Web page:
On Tue, Apr 11, 2017 at 08:58:30PM -0400, Stephen Frost wrote:
> > >     But just a bit more is needed to make it really a big announcement and
> > > provide real value to (I guess, mostly but very interesting) enterprise
> > > customers, for which MITM and impersonating are big things. The good news 
> > > is
> > > that adding channel binding is like inverse Paretto: a 20% of extra effort
> > > (I bet significantly less) leads to 80% improvement.
> > 
> > I don't see why channel binding is a big deal for enterprises because I
> > assume they are already using SSL:
> Channel binding should be used with SSL to ensure that there is no
> man-in-the-middle attack being performed.  It's necessary when the
> end-points aren't performing full, mutual, certificate-based
> verification.

And which enterprises are using SSL without certificates?  And I thought
channel binding required certificates anyway, e.g.:


        For instance, for the tls-server-end-point channel binding, it is the
        server's TLS certificate.

> > I think the big win for SCRAM is the inability to replay md5 packets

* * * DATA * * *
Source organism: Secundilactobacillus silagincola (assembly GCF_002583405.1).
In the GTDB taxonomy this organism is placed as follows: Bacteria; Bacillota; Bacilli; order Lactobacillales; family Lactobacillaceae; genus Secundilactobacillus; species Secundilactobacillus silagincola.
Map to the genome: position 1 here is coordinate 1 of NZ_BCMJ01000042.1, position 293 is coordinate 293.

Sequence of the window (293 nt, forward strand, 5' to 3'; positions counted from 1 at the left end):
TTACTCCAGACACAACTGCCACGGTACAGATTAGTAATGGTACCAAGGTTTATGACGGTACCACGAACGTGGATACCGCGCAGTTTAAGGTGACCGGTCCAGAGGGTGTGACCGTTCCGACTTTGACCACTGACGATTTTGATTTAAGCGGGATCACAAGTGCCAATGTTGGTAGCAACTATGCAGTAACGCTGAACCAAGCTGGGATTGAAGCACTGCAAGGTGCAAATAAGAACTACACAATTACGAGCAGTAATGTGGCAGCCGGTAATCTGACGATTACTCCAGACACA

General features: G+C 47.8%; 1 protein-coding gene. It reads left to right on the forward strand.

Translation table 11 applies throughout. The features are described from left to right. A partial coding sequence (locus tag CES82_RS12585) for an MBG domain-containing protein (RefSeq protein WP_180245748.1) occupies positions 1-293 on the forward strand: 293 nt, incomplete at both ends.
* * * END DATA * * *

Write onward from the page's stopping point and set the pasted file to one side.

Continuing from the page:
> > after recording 16k sessions (salt was only 32-bit, so a 50% chance of
> > replay after 16 sessions), and storage of SHA256 hashes instead of MD5
> > in pg_authid, though the value of that is mostly a check-box item
> > because collisions are not a problem for the way we use MD5.
> There are a lot of wins to having SCRAM implemented.  I disagree
> strongly that securing PG from attacks based on latent information
> gathering (backups which include pg_authid) is just a "check-box" item.

Well, they have the entire backup so I don't think cracking the password
is a huge win, though the password does potentially give them access to
future data.  And it prevents them from reusing the password on another
server, but _again_, I still think the big win is to prevent replay
after 16k packets are sniffed.

  Bruce Momjian  <br...@momjian.us>        http://momjian.us
  EnterpriseDB                             http://enterprisedb.com

+ As you are, so once was I.  As I am, so you will be. +
+                      Ancient Roman grave inscription +

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